Your Ad Here

Thursday, June 9, 2011

The Price is Right

by Smyth Performance on Friday, March 18, 2011 at 10:42am
After all 40 betas ship over spring/summer Smyth Performance will have to address the a real pricing strategy for the production kits.  As a segue into this topic I am using my experience with FFR as a guide for discussion.

Pricing strategy is one of those topics that slips by the wayside in companies that have been around a while.  It seems so obvious that it is not worth talking about at length.  In business your products cost you x to make and you sell them for y...the difference is your gross profit. Every now and then you realize that margins are tight and you are already at rock bottom cost wise so you raise prices.

As the business matures and the brand strengthens it is easy to forget WHY your prices are what they are...cost plus pricing seeps into your mind as a business owner and you slide away from the value added model that launched the success of your firm and should still drive your business.  Why are people buying your product?  What are they really spending overall if it is a complicated product offering? Is your product the same as it used to be?

The FFR case study 1995 to 2010

My dialogue with the Factory Five guys over the years as the owner is the best example I have to show how pricing plays a strategic role in the growth of a small business and brand.  It is no secret that I have been pushing brother Dave who runs FFR to raise prices on the cars we sell over these last years.  Dave is right in his assessment that the market has been challenging and is committed to a policy of price maintenance and some discounts. From the outside and about to launch a diesel kit car down the street at Smyth Performance there is another way to look at it....a start up pricing methodology that makes a nice chapter in the book.  So here is the rough start....remember these are my thoughts and are meant as a chapter framework and are not a reflection of any actual current numbers for FFR.

Cost plus is the starting point...the financials and income statement will tell you your real cost of doing business.  You have to forecast a volume based on history and combine it with a sales forecast,  but most basic managers find this a simple quarterly requirement...nothing new here.  If you are not doing forecasts and proformas because you are "too busy" we can't help you here in this are trapped in a reactive business mode that is hard to emerge from without a plan...learn a bit more and join the class later.  Now for the rest of you using your forecasts and your income statement you know what your real  costs of doing business are...ok.   Now how do you know if your pricing is right?  Your competition gives you an idea...but I am assuming you are doing something different or you wouldn't be the success you I said, we are not talking commodities here.  We will start with generalizations from my peers in the  manufacturing "pack" and move on from there.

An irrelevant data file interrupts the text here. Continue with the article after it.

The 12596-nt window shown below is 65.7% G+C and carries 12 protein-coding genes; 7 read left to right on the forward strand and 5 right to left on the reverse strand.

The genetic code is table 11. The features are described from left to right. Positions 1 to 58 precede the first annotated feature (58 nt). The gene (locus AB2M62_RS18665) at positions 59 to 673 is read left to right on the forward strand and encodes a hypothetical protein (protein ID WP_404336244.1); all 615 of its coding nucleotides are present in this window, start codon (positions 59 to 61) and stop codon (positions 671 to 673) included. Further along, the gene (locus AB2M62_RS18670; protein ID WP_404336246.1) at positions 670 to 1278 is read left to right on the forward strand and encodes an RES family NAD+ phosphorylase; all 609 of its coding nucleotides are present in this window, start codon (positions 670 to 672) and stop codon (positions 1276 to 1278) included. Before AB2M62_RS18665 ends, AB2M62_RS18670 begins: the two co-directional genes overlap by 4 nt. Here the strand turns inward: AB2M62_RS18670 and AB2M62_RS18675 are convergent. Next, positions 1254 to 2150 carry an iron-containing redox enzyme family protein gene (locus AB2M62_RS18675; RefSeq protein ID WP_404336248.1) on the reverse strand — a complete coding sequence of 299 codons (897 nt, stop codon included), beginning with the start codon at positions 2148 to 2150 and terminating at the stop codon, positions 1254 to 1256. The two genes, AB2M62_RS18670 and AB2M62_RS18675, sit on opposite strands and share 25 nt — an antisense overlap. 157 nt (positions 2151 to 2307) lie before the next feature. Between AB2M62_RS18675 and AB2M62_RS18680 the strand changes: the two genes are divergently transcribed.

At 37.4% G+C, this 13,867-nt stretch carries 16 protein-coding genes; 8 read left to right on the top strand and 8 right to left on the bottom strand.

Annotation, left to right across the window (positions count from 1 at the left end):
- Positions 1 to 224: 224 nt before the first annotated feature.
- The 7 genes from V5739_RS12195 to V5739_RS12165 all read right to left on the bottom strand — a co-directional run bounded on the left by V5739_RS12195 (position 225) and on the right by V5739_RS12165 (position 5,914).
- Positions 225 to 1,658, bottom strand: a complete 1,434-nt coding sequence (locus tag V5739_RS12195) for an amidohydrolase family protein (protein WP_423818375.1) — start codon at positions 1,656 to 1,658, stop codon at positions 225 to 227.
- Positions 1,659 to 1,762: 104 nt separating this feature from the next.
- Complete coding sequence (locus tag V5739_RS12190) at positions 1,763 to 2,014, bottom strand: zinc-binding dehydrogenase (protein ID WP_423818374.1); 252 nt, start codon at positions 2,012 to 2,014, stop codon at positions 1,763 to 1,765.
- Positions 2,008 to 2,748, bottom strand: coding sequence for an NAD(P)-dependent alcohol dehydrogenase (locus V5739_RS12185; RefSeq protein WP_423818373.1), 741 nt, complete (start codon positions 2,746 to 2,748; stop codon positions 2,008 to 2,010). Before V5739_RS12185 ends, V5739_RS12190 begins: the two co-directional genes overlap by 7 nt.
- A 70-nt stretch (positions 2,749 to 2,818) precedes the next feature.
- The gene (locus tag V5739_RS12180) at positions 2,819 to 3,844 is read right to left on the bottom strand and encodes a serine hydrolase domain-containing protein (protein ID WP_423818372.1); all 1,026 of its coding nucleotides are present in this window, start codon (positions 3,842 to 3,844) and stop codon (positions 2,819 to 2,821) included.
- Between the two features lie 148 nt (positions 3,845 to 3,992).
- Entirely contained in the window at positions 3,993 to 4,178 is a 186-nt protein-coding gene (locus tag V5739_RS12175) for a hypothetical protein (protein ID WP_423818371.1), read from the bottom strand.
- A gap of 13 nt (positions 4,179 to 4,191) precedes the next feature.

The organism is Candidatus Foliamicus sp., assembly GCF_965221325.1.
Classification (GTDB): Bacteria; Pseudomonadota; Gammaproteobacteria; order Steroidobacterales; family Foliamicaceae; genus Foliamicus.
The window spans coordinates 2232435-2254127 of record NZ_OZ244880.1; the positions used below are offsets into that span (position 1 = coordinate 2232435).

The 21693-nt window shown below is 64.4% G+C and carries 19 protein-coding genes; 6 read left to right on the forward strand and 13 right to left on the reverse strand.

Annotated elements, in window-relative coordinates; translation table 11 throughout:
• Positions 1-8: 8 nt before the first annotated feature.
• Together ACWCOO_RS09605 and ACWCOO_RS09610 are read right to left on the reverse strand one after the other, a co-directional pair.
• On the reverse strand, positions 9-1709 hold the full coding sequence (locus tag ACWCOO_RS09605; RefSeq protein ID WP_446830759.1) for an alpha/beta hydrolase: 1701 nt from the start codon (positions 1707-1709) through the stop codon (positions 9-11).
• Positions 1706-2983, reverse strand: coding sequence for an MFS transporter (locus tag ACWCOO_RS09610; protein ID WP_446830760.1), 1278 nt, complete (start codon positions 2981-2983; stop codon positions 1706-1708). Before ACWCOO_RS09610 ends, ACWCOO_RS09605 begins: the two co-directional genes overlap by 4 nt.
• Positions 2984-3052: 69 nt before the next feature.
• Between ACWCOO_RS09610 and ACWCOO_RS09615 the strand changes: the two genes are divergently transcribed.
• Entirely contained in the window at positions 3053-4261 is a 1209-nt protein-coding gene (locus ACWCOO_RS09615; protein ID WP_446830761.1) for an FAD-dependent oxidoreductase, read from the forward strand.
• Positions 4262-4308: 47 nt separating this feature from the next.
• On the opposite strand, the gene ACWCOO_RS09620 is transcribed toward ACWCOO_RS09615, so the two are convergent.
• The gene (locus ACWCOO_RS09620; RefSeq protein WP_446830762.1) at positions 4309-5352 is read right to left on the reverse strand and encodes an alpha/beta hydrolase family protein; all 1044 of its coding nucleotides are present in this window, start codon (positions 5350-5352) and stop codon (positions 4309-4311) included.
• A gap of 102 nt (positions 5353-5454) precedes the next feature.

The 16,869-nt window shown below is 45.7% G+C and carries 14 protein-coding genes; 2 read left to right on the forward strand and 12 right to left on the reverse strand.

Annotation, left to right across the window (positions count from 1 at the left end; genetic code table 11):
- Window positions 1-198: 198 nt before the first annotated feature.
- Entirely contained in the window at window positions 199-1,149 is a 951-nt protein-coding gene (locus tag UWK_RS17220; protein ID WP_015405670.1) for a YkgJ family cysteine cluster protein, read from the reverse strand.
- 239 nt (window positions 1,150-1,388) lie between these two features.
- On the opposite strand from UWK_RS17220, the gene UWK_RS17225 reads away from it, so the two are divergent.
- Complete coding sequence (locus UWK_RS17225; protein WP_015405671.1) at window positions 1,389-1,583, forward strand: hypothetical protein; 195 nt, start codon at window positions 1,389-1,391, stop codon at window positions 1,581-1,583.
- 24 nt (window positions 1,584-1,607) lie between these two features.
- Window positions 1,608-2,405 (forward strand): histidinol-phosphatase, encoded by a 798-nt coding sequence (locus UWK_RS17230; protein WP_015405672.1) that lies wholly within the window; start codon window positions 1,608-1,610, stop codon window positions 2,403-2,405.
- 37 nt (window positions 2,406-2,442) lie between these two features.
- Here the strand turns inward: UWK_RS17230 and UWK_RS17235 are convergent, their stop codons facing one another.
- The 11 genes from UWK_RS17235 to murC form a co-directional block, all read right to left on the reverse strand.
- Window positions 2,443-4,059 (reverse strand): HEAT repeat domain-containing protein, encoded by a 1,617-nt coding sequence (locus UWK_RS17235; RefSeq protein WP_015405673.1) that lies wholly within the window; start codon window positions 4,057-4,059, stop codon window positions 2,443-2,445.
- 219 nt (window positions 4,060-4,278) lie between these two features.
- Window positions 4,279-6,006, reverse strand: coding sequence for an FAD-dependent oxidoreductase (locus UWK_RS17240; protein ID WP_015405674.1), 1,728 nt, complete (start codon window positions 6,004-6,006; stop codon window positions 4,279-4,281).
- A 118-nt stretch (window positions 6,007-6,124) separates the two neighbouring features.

A side bar bit about pricing and a crisis...Once the economic meltdown occurred I made it a point to call about 5 guys I know who run or are high up in manufacturing companies.  I would call once every few months and compare notes...we all needed the input since it was a scary time.  We all made it through the year of challenge with different strategies(some way better than others) but those that made it reacted quickly to the crisis.  Discount pricing was a key weapon.  Price drops were temporary for the well run businesses and became permanent for the poorly run firms.  Price drops didn't always work to build volume but for most it worked enough to survive. Getting through the insanity was the goal with all of us for about a year...reason had left the consumer.  This crisis revealed weaknesses that were hidden by high margins over the boom times of easy cheap capital.  All of us are lean and efficient now and most are gearing up for some growth.  Now we can talk about real margins and real pricing again.

The basic rules for a manufacturing company that has a couple layers of distribution you are usually looking at around 5% net income on sales. We are talking about value added manufacturers that make a product with some form of differentiation.  The distribution channels eat up 15% of your margin but provide a valuable network to move product.  If you are a direct sales manufacturer like FFR, you get to keep that 15% but will spend 10% on selling....for an expected net of around 10% on sales...not bad for a manufacturer in the U.S.  This 10% is when the place is doing well at good capacity utilization and proportional staffing.  It feels good, you are making a bit of money from your generic 10 million dollar company, you have employees and systems that support the product...not a bad life.  Cost Plus works when you look at it from this comfortable perspective.

In this installment of the pricing talk we will look only at inflation and the cost plus model. The next session will cover the value added story and a discussion of the real product under the fiberglass shell...this one is about establishing a  pricing baseline...I will be very hard on your comfortable cost plus business in the next installment....for now lets look at bare minimum pricing tactics that will keep your organization alive and kicking.

My standard MBA speech to anyone I talk to over the years is that my company Factory Five Racing makes the most complicated consumer product in the world.  Building an automobile at home combines leading edge product technology and engineering at every turn for the manufacturer...computers, wiring, anti corrosion chemistry, robotics, welding and plastics/molding.  When you, the customer,  embark on the project of making a car from parts in your garage you are starting on an amazing path...a car kit..  ie..."the most complicated consumer products you can buy".  So does cost plus really reflect the value of the product when so much of the value resides in the experience you have building the car?  No way, but lets finish the baseline talk.